Apertura: Photography in Cuba Today - Page 17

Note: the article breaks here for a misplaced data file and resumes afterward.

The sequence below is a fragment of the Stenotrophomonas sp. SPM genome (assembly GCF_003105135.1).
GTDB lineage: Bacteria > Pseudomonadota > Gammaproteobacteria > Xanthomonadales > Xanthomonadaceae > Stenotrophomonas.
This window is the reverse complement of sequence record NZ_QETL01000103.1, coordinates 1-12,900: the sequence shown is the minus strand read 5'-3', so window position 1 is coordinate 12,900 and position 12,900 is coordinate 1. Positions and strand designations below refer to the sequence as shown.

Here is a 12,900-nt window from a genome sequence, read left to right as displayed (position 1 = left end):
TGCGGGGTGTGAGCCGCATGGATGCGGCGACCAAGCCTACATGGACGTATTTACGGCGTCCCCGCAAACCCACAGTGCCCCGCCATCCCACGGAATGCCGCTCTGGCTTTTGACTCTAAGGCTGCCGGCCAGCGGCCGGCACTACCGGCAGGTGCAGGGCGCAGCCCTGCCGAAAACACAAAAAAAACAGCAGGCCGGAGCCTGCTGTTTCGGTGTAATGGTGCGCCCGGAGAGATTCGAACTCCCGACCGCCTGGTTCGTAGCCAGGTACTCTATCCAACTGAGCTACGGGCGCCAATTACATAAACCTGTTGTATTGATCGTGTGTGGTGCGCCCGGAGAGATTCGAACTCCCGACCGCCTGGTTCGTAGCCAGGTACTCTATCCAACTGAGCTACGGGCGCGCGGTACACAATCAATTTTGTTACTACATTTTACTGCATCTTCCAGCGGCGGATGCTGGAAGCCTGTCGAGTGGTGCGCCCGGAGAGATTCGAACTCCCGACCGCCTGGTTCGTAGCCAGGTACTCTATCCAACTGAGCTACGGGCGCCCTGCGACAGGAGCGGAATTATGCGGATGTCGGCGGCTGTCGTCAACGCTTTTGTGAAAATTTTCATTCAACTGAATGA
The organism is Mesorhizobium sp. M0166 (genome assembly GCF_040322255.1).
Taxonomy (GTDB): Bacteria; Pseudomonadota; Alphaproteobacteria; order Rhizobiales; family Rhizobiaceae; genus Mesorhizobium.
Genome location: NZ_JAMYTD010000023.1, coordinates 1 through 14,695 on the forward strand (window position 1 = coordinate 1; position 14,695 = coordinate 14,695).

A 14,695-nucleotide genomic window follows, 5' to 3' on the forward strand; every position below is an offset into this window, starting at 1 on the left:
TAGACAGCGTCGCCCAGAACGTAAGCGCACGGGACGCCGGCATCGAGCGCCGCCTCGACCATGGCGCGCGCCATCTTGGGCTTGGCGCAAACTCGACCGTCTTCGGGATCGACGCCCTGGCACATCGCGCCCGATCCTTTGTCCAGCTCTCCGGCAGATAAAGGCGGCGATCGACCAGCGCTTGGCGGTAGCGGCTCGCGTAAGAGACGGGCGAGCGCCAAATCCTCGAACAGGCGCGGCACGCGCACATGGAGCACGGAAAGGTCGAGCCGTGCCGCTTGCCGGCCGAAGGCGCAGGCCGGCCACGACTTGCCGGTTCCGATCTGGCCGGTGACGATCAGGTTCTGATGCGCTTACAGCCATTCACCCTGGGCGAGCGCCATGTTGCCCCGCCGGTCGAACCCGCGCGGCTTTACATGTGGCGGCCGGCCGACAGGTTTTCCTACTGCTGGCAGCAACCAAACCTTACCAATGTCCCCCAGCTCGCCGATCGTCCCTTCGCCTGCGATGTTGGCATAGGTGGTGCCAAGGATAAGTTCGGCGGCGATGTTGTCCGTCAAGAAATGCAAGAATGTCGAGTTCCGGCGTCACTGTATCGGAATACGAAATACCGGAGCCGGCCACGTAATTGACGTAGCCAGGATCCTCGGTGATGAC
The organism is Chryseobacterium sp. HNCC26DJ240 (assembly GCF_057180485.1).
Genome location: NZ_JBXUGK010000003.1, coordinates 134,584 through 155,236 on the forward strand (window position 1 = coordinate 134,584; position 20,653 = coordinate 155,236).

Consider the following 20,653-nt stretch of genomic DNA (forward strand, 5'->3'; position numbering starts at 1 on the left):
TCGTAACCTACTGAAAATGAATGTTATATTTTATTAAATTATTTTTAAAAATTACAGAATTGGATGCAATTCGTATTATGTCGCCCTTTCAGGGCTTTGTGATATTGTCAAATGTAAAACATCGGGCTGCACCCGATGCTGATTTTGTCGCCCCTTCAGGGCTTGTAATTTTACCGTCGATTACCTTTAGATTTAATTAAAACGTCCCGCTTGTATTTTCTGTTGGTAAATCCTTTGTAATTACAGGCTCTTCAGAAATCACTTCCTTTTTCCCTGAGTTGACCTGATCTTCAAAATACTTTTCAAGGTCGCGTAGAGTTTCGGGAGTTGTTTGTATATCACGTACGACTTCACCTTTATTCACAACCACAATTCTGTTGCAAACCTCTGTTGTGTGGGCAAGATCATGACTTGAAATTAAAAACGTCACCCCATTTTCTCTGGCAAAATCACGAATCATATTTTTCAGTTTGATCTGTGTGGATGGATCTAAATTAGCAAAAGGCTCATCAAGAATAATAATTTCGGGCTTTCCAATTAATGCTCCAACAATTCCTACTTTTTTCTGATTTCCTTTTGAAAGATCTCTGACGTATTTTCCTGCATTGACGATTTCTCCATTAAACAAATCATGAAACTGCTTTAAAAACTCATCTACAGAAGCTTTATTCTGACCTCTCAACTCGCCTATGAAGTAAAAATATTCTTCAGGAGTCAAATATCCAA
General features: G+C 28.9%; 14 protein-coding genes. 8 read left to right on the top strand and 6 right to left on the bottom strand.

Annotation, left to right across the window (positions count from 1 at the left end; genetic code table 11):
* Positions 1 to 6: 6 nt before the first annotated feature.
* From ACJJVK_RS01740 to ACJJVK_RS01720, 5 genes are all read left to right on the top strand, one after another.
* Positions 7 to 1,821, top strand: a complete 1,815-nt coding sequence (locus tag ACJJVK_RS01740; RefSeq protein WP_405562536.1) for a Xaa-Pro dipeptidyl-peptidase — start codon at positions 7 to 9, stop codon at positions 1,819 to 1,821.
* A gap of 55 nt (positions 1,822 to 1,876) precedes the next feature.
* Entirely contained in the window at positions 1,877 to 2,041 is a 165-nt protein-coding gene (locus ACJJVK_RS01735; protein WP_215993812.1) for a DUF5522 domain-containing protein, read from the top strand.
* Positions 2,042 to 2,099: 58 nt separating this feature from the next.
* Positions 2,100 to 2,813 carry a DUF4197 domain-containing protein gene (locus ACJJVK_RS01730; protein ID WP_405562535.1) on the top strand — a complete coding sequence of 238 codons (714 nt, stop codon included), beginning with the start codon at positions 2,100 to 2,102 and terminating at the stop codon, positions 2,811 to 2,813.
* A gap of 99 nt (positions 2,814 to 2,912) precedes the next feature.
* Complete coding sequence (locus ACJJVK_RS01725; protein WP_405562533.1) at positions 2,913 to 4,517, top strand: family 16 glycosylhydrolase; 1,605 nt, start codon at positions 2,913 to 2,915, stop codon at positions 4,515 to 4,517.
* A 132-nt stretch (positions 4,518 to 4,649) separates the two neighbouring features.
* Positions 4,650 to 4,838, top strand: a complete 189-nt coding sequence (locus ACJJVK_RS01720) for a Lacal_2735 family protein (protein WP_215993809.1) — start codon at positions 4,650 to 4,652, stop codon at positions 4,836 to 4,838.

incompatible elements. In this regard, the new photography seems like a particularly appropriate medium to help convey Cuba’s recent history. Carlos Garaicoa’s Open Wound What has come to define Carlos Garaicoa’s (b. 1967) prolific career is his preoccupation with the vulnerability of cities, beginning with the city of Havana. In the 1990s, after years of neglect, crowded housing, and acute economic crisis, the once elegant city of Havana looked like it had lived through a war. In his first works, Garaicoa treated Havana like a body in distress, and the peeling surfaces of the old buildings as troubled skin. This was the concept guiding Garaicoa’s early installations, which paired photographs of a collapsing Havana building with architectural drawings of an imaginary classical structure in the same place. In Garaicoa’s more-recent photographs (p. 34) he uses a non-traditional material (gelatin-coated cow bone) to print images of Havana in ruins. By pairing up a material so basic as bone with images of the devastated city, Garaicoa invites us to think about what keeps a city in place, and about the metaphorical implications of a city’s remains. Even though Garaicoa has at times shifted his attention to places other than Havana and to media other than photography, his work has retained his original sensibility. Even his most futuristic installations distill the sense that there is something structurally wrong below the glossy surface. Garaicoa’s treatment of Havana as a city ravaged by an invisible war led to an invitation to deal with the traces of a real war. During the Cold War, acting as a proxy for the Soviet Union, Cuba participated in a war in Angola that killed over 2,000 Cuban troops. When Angolan artist Fernando Alvim (b. 1963) invited Garaicoa to participate in a project on war and memory in 1996-97, the Cuban artist made close-ups of the impact of bullets on the walls of hospitals, schools, and other buildings in the town of Cuito Cuanavale, where the final battle had taken place (figure 1, p. 37). In Garaicoa’s large color photographs, wall textures suggest human skin, and the traces of bullets on the walls look like illegible writing. Even though the marks are concrete testimonials of the war, the pieces are decontextualized and abstract. Entitled Abstractions, the works in the series invite emotional detachment in the viewer by testing the limits of our empathy. Garaicoa’s images make us reflect on the relationship between art, the experience of war, and memory. When contrasted with the images of Havana, Abstractions simultaneously reinforces and questions the view of Havana as a survivor of an economic crisis of warlike proportions.12 While war remains a subject in Garaicoa’s diptych Noticias recientes (Brasil)/Recent News (Brazil), (p. 36) included in this exhibition, it takes the concept to a more abstract level. The diptych consists of two large, frameless photographs positioned at a 90-degree angle to each other, and depicts a street corner in a large, non-specified South American city. The composition in each of the two images is similar and almost symmetrical: the corner of each building rises towards the upper central corner of the photographic frame, giving the impression of being one building. Furthermore, the perspective of the diptych suggests the corner is coming toward the center of the room, when in fact the two images are meeting away from the spectator. 11